The spokesman continues: “We cleared the way for the tourists on board to return home safely […] The act was a loving humanitarian gesture, in the name of our shared humanity, on behalf of [Hun Sen].”
Describing Cambodia as a small country with a wide heart, the spokesman hammers the point home to the Phnom Penh Post : “[Kheang Phearum] said the deed was not solely about ‘sharing the love’, but also about rescuing thousands of stranded people, which he said would be reflected in the park, as a reminder of the historical event that captivated the entire world.”
Did it, though? Perhaps for a day or two, but so much has happened since, it seems likely that when (if?) the Techo Westerdam Park does open its gates, Cambodia’s largesse will be a footnote in the annals of early 21st century history. Good on them, nonetheless.
New world’s largest cruise ship departs on maiden voyage
As we’re talking about cruise liners … “A ship that can carry more than 9,000 people and enough beer to fill eight swimming pools has launched into the post-Covid world.”
That is how Britain’s The Times newspaper announced the recent arrival of Royal Caribbean’s Wonder of the Seas on the cruising scene. The Wonder has pinched the title of “world’s largest cruise ship” from sister vessel Symphony of the Seas and departed on her maiden voyage from Florida, in the United States.
It’s big, it’s brash and it’s one of the last things needed by a planet struggling to contend with climate breakdown, so we will leave it at that.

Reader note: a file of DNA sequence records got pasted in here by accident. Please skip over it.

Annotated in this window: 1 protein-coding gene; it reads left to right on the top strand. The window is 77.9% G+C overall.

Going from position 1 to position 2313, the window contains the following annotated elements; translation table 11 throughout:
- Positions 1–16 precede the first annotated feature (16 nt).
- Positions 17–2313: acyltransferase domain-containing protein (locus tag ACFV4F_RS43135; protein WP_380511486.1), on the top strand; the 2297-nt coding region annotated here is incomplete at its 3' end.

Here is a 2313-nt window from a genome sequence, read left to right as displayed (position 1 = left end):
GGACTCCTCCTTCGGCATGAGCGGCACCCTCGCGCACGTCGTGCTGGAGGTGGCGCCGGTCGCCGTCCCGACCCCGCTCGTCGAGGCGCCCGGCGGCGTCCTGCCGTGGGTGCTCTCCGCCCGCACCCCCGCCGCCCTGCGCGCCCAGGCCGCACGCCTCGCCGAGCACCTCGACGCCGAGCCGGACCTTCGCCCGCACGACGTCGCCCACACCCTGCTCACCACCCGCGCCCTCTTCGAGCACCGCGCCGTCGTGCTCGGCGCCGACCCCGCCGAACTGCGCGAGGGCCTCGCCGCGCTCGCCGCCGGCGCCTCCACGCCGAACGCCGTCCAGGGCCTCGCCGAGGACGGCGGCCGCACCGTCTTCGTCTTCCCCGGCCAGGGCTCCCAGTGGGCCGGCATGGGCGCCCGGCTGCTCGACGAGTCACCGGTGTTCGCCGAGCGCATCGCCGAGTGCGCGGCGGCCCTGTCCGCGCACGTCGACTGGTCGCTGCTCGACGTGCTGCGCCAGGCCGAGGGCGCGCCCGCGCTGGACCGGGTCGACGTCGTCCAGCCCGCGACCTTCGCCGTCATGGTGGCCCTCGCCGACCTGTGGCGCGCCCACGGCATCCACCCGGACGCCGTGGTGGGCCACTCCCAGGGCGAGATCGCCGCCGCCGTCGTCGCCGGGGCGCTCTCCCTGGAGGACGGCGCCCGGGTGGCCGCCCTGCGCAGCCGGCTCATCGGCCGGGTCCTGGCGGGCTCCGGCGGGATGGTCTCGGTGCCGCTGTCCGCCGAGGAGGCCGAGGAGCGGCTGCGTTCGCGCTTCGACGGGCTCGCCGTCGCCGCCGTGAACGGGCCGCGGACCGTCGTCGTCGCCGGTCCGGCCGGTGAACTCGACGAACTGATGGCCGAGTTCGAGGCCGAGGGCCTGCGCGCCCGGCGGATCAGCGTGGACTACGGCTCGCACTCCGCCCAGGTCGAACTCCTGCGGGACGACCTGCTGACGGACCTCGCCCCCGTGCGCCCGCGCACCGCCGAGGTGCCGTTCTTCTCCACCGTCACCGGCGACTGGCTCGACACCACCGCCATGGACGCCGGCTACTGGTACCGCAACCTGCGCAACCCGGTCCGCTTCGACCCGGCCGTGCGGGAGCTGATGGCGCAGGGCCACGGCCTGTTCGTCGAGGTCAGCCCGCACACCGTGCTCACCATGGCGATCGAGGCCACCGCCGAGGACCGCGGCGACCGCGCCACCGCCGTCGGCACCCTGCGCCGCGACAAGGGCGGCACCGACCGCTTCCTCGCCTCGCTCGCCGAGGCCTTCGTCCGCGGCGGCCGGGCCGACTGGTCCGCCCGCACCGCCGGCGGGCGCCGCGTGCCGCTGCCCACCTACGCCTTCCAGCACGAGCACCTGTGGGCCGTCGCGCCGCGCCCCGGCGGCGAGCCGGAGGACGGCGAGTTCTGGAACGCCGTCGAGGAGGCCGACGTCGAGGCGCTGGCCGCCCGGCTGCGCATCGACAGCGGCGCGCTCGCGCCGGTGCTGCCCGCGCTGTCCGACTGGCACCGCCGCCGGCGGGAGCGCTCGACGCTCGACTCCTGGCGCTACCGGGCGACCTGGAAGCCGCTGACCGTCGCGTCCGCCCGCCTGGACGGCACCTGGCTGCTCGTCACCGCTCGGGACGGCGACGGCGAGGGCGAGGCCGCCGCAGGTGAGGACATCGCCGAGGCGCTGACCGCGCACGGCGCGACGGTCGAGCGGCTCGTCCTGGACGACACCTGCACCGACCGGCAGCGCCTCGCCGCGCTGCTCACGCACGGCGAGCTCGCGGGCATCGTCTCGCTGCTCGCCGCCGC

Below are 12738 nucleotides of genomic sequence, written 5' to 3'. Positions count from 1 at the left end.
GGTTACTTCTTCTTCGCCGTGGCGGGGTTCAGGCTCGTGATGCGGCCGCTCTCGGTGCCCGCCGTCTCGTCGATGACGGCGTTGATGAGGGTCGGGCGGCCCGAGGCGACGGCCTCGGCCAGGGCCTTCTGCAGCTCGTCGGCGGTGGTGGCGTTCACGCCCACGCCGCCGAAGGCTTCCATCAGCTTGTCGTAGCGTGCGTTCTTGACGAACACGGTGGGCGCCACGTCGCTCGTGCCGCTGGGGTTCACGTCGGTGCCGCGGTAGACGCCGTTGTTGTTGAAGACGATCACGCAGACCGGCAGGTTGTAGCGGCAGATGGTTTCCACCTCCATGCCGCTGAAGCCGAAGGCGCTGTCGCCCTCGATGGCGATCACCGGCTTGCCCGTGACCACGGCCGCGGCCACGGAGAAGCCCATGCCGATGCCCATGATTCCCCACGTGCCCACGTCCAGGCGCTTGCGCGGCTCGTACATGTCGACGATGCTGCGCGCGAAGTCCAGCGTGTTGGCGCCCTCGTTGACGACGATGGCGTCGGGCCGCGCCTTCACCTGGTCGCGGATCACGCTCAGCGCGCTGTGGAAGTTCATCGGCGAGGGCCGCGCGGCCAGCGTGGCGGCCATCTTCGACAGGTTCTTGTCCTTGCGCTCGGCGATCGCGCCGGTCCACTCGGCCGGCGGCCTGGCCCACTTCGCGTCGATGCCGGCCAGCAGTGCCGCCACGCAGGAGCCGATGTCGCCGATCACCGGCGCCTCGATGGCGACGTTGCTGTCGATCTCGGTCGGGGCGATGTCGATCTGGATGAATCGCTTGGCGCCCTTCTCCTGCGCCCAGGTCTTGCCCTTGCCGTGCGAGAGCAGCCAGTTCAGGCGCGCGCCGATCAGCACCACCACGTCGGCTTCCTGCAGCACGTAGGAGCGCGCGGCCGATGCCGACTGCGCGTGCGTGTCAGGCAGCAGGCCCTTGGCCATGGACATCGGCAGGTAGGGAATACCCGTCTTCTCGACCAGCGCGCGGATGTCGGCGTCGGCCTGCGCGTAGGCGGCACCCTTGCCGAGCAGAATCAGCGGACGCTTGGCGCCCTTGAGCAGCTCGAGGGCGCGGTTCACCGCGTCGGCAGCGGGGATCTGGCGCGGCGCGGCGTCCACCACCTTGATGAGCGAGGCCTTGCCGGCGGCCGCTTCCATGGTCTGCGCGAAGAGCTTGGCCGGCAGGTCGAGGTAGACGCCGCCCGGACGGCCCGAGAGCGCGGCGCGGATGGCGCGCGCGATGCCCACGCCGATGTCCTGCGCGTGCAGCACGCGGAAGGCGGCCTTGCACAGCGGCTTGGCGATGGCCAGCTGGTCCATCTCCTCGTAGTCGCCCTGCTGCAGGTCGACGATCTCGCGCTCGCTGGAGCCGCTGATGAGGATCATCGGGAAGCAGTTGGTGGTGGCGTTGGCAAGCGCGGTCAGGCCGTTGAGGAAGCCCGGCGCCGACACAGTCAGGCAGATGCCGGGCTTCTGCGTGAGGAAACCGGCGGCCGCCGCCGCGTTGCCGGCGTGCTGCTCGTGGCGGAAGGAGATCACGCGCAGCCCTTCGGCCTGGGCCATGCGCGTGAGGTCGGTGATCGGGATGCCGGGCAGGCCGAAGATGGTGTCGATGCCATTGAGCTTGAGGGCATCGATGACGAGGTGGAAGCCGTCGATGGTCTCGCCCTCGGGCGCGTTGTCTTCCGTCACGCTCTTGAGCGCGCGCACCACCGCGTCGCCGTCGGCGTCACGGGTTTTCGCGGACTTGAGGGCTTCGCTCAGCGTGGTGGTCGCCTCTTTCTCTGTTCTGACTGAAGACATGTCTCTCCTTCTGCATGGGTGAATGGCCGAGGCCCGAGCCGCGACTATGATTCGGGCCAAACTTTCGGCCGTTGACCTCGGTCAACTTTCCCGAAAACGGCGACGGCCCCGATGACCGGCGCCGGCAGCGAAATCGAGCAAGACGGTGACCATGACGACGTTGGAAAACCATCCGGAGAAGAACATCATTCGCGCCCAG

Bali to get more bike-friendly with new highway
Despite the recent easing of entry restrictions to Indonesia, Bali seems as far away as ever for most of us. Nevertheless, our cycling friends can dream of a more bicycle-friendly Island of the Gods when they return.
Coconuts Bali reports that the government has launched the 97km Gilimanuk-Mengwi Toll Road project, “the first turnpike in Indonesia with bicycle lanes”, according to Public Works and Public Housing Minister Basuki Hadimuljono. “Because [Bali] is a tourism region so we have to modify [the highway] with what the tourists need.”
Mengwi includes tourism hotspots Seminyak and Canggu while ferries from Gilimanuk Port connect Bali with Java. Construction of the new road is to begin in June, which is wheely good news.
This article was first published in South China Morning Post.